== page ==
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The Hive Acquires E.Thirteen

Published May 27, 2010

LEOMINSTER, MA (BRAIN)—Northern California-based The Hive, known for its cranksets and hubs, has bought E.Thirteen, which was owned by suspension guru Dave Weagle. The Massachusetts-based company is best known for its chain retention systems.

“Dave actually approached us,” said Chris Costello, director of sales at The Hive. “He wanted to focus on suspension. He’s got a lot of different projects going on.”

Costello said the E.Thirteen purchase made sense on many levels including brand awareness. “E.Thirteen has a strong brand following,” Costello said. E.Thirteen also has a powerful lineup of international distributors, which The Hive doesn’t have. “That is one of the biggest things The Hive will get out of this,” Costello said.

The Hive provides resources of its own including a strong team when it comes to engineering, sourcing and supply chain.

“The voids each company has each company fills very well,” said Costello, adding that The Hive caters more to the XC crowd while E.Thirteen the gravity rider.

Moreover, with Weagle out of the picture, there should be no more conflict of interest when it comes to E.Thirteen product being spec’d on certain brands.

“There have definitely been brands that haven’t used E.Thirteen because of the success of my suspension platforms,” Weagle said. Weagle launched E.Thirteen about 10 years ago.

Weagle said he really wants to get back to being a designer and fabricator and said he’s “got a million ideas” running through his head. The man known for his dw-link suspension design is focused on his newest one called Split Pivot, which is his concentric dropout pivot linkage suspension system. He just received a patent on it on May 18, he said.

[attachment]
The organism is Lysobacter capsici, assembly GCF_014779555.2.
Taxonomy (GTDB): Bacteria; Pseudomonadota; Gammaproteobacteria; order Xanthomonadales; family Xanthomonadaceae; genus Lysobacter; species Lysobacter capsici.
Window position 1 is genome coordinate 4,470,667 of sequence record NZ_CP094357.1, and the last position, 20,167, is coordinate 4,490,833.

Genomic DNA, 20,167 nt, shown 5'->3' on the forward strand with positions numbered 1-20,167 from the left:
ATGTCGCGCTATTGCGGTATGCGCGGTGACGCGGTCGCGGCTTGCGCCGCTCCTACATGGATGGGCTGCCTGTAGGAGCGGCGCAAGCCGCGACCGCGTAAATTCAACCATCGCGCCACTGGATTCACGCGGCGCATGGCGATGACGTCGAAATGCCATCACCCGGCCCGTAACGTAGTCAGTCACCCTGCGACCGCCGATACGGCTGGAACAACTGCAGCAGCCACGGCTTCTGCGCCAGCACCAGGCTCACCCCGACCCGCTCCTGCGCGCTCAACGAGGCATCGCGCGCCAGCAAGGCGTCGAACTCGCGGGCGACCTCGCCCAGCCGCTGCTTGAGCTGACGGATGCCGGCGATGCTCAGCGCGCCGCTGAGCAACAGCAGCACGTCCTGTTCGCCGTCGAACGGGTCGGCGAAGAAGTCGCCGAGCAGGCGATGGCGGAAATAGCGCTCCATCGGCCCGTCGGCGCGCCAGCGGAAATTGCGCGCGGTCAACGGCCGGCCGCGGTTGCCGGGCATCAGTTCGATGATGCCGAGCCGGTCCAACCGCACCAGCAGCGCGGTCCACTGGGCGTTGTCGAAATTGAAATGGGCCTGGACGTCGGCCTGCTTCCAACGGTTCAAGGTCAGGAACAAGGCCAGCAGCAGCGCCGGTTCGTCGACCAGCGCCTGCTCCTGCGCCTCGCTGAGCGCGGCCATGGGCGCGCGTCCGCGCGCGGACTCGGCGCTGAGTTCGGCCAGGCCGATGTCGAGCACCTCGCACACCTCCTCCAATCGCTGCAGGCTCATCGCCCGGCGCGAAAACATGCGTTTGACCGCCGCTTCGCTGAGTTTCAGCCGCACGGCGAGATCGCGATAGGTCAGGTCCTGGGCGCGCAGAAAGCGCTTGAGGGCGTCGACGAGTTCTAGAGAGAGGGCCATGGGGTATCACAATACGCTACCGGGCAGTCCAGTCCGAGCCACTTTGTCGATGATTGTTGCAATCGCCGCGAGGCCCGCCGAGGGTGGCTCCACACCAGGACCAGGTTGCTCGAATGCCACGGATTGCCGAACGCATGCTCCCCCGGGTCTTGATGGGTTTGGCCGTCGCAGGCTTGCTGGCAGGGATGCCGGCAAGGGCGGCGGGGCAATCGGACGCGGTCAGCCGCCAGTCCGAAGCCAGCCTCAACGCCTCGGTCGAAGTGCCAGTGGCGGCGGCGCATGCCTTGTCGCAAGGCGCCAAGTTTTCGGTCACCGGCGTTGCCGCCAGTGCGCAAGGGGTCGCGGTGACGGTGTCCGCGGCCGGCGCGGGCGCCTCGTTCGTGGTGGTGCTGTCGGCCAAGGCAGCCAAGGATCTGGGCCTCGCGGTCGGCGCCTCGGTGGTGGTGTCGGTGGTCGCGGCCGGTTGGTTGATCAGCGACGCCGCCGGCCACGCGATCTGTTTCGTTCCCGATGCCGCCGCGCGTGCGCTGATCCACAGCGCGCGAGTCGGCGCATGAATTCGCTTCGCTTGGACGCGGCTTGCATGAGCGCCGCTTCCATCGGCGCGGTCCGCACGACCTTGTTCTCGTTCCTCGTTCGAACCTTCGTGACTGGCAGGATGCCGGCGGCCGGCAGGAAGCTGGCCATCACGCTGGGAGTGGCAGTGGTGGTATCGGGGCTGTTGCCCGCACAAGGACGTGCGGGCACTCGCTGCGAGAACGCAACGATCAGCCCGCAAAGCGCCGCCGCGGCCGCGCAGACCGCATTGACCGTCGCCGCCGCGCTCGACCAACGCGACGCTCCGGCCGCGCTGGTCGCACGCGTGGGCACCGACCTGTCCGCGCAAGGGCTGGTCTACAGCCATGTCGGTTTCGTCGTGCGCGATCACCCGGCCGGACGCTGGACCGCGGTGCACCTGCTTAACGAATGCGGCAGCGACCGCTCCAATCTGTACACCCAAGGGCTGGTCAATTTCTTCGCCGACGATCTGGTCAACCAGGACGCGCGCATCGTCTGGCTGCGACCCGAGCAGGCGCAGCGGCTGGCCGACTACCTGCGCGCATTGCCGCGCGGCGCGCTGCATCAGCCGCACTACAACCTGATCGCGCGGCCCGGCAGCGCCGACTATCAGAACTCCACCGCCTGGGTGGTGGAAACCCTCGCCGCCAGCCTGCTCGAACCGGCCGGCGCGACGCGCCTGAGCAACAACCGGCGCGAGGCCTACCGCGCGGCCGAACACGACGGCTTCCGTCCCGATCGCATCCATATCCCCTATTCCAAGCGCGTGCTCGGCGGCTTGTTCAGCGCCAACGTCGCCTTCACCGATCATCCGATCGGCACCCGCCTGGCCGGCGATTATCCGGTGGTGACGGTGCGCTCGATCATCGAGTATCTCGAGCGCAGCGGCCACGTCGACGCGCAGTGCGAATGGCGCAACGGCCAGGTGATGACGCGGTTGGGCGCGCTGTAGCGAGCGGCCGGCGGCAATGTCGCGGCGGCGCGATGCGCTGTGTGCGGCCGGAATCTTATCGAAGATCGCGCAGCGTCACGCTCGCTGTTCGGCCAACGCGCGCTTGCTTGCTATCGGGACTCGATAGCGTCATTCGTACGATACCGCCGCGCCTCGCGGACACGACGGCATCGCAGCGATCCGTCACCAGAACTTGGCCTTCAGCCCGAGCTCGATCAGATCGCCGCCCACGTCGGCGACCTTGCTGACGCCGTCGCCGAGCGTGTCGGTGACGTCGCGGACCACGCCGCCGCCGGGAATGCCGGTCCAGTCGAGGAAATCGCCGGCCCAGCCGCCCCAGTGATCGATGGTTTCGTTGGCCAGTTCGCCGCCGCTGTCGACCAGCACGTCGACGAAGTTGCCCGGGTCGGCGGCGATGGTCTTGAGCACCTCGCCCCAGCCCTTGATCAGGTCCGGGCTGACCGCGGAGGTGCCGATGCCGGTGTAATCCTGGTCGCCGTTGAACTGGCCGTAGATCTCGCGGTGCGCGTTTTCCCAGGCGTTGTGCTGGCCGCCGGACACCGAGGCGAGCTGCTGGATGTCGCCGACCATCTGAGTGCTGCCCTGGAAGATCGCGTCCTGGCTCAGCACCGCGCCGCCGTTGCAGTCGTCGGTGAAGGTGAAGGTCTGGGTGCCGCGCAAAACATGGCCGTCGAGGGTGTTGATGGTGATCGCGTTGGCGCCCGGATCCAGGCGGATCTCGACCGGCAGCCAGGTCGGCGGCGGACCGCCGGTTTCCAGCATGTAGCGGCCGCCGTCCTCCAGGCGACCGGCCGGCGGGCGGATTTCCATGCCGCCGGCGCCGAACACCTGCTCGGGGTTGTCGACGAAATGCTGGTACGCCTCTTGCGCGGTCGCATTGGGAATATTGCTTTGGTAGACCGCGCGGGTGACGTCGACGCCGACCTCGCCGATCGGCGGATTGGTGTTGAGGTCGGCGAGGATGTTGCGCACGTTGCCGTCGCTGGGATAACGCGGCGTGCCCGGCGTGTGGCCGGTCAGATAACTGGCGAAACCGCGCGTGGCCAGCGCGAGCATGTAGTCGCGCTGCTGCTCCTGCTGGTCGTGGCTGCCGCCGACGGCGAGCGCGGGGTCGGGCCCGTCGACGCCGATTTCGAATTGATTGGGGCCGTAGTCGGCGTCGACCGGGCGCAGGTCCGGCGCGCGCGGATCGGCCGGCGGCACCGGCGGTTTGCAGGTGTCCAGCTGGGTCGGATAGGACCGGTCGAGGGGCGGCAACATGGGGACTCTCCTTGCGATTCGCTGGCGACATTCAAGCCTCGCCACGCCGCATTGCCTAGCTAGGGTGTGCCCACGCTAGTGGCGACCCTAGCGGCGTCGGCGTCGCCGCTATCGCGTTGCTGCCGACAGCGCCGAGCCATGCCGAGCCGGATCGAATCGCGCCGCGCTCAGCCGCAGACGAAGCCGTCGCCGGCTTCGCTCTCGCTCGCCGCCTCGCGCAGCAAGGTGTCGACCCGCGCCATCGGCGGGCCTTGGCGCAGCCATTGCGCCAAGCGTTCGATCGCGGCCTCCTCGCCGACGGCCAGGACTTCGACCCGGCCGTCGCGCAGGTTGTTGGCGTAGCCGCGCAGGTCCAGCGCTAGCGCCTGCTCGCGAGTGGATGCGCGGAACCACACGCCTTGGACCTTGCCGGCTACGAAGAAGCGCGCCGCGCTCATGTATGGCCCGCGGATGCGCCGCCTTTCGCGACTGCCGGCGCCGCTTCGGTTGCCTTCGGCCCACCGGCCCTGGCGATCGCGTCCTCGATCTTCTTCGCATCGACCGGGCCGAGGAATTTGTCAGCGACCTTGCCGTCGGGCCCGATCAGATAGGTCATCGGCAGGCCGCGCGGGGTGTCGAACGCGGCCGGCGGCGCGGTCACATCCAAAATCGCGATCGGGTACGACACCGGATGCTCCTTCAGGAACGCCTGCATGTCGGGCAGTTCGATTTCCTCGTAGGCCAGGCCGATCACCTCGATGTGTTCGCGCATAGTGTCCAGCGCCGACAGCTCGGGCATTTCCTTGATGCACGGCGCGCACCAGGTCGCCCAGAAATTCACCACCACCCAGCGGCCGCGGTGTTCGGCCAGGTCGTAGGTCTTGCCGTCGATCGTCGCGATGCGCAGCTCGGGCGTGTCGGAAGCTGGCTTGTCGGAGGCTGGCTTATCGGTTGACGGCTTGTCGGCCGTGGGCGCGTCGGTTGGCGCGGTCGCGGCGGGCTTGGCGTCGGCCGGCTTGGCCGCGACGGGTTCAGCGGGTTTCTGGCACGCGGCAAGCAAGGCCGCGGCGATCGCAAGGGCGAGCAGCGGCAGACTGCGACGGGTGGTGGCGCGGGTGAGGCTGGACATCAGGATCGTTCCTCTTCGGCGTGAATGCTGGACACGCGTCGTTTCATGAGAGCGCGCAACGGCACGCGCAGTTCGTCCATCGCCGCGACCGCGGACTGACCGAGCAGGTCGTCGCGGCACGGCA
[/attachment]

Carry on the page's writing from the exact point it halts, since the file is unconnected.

Smaller brands like Seven Cycles and Spooky Bikes will feature new Split Pivot suspension on upcoming models, according to Weagle, with some bigger brands doing the same this summer, although these licensing announcements haven’t been made public yet, Weagle said.

Weagle said he’s also about to get a patent on a new moto specific suspension design called Orion. He’s even got ideas beyond suspension including a trailer hitch lock. “I’m going to build,” Weagle said. “I’m going to get back to fabricating again.”

Costello said the most immediate changes retailers and consumers will see is a rebranding of certain products. Current Fifteen.G cranks will be rebranded as E.Thirteen. Also, The Hive will have additional product offerings under the E-Thirteen off-road Phylum—both gravity and XC. The Hive product now consists of E.Thirteen Offroad, Chub Wheelgoods and Revi Road. E.Thirteen will also be coming out with a platform pedal in the very near future, Costello said. The Hive, which was launched in 2008, also acts as the U.S. distributor for Formula Disc Brakes.

Costello said E.Thirteen’s sales and service will eventually move to the West Coast, while the rest of E.Thirteen will stay in place in Massachusetts. E.Thirteen product is all made in Massachusetts, according to Costello.

This is the second company Weagle has sold in the last two years. In 2008, Weagle sold Evil Bikes to a friend of his, Kevin Walsh, who still owns the company that’s based out of Seattle.

—Jason Norman
jnorman@bicycleretailer.com

Topics associated with this article: Mergers/Acquisitions

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